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Long v. Hammer

United States District Court, W.D. Wisconsin

August 8, 2017

PETER J. LONG, Plaintiff,
MICHAEL L. HAMMER, et al., Defendants.


          STEPHEN L. CROCKER Magistrate Judge.

         In this civil lawsuit, pro se plaintiff Peter J. Long claims that defendant Michael Hammer, the librarian at Prairie Du Chien Correctional Institution, retaliated against him in violation of his First Amendment rights, and that defendants Ronald Brewer, Chad Cline, Lisa Pettera, Mandy Mathson and Tim Haines failed to intervene to prevent or stop the retaliation from occurring. Defendants have filed a motion for summary judgment (dkt. 25) that is ripe for decision. I am granting defendants' motion for the reasons stated below.


         A. The Parties

         At all times relevant to this case, Peter Long was incarcerated at Prairie Du Chien Correctional Institution (“PDCI”), where all defendants are employed. Defendant Michael Hammer is the staff librarian; Ronald Brewer is the former education director; Chad Cline is the current education director; Lisa Pettera is the program supervisor; Mandy Mathson is an inmate complaint examiner; and Tim Haines is the warden.

         B. Long Asks Hammer to Print Letters to Newspapers

         In April 2014, Long was defending a civil foreclosure action in state court concerning an apartment building he owned. In that case, Long filed counterclaims against Acquired Capital II, L.P. for breach of good faith and fair dealing, consumer protection laws, federal banking laws and other state laws. Long wished to send press releases to several newspapers regarding the lawsuit because he believed that his claims exposed unlawful actions of U.S. Bank National Association that would be of public interest. Long also believed that the negative publicity generated by his press release would pressure Acquired Capital to settle with him.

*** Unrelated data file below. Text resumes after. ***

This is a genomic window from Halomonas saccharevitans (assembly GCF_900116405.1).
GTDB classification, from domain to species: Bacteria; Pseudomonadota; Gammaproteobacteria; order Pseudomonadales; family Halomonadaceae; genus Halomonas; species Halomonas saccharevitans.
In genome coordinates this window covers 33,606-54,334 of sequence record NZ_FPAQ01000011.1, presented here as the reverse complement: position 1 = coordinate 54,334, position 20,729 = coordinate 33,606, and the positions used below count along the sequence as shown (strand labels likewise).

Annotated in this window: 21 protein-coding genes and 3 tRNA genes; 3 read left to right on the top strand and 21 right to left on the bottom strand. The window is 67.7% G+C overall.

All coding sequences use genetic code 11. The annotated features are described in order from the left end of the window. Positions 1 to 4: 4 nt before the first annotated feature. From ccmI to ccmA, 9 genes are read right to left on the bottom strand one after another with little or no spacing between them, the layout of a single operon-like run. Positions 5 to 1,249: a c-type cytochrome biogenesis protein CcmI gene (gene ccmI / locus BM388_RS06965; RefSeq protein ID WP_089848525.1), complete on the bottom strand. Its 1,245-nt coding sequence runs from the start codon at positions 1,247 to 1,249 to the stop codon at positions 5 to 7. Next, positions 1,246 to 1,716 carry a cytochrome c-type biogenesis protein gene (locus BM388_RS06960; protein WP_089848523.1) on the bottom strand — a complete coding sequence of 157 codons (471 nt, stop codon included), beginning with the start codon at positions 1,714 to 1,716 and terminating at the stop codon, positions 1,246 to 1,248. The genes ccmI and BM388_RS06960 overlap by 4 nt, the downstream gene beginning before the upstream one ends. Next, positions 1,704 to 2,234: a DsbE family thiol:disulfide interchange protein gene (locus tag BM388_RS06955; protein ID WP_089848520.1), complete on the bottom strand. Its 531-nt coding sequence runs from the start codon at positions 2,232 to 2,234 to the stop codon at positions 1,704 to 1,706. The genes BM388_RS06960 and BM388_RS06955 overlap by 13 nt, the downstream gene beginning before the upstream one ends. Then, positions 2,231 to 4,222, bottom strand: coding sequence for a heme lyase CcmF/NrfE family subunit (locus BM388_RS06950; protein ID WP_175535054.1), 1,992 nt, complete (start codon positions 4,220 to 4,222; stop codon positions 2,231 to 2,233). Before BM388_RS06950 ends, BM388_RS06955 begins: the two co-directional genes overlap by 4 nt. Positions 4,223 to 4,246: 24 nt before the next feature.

Long composed a letter regarding his counterclaims that he intended to send to the legal news departments of The Wall Street Journal, Milwaukee Sentinel Inc., The Post-Crescent, Capitol Newspapers, USA Today and Gannet Co. Inc. In his letter, Long described his background, education and history of arrests, as well as the foreclosure action and his counterclaims. In his letters Long asked the editors to publish articles regarding U.S. Bank National Association's treatment of its customers.

         On May 2, 2014, Long asked defendant Hammer to use the library printer to print six copies of Long's letter for Long to mail to the six news organizations. Hammer refused on the basis that PDCI policies limited use of the prison computers to create and print “legal” documents. Hammer's view was that even though Long's letter was related to his state court lawsuit, letters to news organizations were not “legal” in nature, they were “personal.” Long responded by telling Hammer that if he refused to print copies of the letters, then Long would file an inmate complaint against him.